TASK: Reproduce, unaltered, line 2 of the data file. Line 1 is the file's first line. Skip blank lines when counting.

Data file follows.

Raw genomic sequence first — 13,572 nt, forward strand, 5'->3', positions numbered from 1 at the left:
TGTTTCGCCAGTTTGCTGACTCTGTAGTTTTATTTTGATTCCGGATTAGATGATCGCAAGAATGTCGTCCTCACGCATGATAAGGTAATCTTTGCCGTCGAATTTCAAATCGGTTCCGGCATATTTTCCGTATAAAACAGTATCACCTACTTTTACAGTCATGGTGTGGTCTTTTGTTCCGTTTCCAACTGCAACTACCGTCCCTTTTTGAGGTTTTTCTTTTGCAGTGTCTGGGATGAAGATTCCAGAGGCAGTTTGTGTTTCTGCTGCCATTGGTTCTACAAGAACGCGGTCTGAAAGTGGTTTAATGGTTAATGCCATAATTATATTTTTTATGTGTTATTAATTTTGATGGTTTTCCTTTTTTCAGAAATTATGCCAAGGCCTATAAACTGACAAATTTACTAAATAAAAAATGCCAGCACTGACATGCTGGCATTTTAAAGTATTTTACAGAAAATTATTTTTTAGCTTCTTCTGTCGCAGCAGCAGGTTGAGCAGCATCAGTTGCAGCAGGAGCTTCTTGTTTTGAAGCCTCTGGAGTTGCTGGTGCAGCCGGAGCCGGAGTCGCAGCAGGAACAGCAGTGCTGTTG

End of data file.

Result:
TGTTTCGCCAGTTTGCTGACTCTGTAGTTTTATTTTGATTCCGGATTAGATGATCGCAAGAATGTCGTCCTCACGCATGATAAGGTAATCTTTGCCGTCGAATTTCAAATCGGTTCCGGCATATTTTCCGTATAAAACAGTATCACCTACTTTTACAGTCATGGTGTGGTCTTTTGTTCCGTTTCCAACTGCAACTACCGTCCCTTTTTGAGGTTTTTCTTTTGCAGTGTCTGGGATGAAGATTCCAGAGGCAGTTTGTGTTTCTGCTGCCATTGGTTCTACAAGAACGCGGTCTGAAAGTGGTTTAATGGTTAATGCCATAATTATATTTTTTATGTGTTATTAATTTTGATGGTTTTCCTTTTTTCAGAAATTATGCCAAGGCCTATAAACTGACAAATTTACTAAATAAAAAATGCCAGCACTGACATGCTGGCATTTTAAAGTATTTTACAGAAAATTATTTTTTAGCTTCTTCTGTCGCAGCAGCAGGTTGAGCAGCATCAGTTGCAGCAGGAGCTTCTTGTTTTGAAGCCTCTGGAGTTGCTGGTGCAGCCGGAGCCGGAGTCGCAGCAGGAACAGCAGTGCTGTTG